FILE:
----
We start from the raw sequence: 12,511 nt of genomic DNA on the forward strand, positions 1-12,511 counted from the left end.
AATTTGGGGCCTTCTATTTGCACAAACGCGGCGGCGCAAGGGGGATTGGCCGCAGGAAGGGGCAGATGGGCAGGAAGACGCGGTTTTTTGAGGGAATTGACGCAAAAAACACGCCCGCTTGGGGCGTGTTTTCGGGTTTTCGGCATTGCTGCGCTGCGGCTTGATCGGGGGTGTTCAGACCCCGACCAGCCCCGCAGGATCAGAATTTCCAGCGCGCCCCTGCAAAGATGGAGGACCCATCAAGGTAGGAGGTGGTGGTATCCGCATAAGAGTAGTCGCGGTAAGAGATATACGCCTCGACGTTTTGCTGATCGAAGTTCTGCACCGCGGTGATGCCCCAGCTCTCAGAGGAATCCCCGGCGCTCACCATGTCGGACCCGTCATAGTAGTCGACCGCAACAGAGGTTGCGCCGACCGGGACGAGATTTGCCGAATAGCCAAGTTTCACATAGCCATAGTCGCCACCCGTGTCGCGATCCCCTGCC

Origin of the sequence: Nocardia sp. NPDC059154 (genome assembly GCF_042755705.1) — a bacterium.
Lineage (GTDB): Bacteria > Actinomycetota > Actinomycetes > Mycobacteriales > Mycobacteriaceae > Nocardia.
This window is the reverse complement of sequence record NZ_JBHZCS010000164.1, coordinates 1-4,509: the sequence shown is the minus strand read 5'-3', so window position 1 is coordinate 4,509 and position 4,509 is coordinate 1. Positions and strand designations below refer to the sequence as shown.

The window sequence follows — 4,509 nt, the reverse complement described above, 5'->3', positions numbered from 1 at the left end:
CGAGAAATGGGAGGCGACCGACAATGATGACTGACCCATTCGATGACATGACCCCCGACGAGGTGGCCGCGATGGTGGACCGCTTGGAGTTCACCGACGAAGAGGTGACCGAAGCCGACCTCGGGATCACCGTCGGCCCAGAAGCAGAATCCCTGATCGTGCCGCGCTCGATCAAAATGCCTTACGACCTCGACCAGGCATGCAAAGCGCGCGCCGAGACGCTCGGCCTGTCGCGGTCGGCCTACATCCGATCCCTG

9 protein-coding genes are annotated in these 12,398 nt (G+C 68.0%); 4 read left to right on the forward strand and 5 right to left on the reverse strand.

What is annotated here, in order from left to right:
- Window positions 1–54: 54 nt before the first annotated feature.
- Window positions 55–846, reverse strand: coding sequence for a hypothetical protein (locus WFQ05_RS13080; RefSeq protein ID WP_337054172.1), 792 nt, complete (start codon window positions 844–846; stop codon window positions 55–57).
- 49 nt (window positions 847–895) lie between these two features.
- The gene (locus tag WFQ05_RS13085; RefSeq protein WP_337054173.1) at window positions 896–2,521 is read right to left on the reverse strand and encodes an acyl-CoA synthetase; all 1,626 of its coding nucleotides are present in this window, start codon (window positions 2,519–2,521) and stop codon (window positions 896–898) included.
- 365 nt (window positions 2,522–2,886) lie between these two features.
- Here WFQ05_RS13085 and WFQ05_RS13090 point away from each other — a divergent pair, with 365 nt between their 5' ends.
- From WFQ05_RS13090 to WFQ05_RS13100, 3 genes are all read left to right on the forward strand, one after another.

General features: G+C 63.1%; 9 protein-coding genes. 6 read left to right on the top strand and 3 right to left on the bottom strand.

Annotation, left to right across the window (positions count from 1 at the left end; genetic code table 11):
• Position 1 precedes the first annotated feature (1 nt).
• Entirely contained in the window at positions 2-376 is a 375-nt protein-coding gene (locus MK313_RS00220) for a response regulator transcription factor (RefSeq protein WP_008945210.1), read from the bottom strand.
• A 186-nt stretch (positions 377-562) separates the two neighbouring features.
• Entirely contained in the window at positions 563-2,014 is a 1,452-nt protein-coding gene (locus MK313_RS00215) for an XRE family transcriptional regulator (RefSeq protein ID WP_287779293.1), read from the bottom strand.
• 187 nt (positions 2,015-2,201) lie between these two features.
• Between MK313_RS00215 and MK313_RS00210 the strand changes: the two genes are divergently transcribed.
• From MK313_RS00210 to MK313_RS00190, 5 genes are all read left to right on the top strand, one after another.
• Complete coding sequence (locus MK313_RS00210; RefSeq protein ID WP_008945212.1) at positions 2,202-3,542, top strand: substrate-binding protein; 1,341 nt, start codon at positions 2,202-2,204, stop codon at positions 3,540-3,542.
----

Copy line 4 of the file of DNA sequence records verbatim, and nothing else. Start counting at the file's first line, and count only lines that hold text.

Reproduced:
Lineage (GTDB): Bacteria > Actinomycetota > Actinomycetes > Mycobacteriales > Mycobacteriaceae > Nocardia.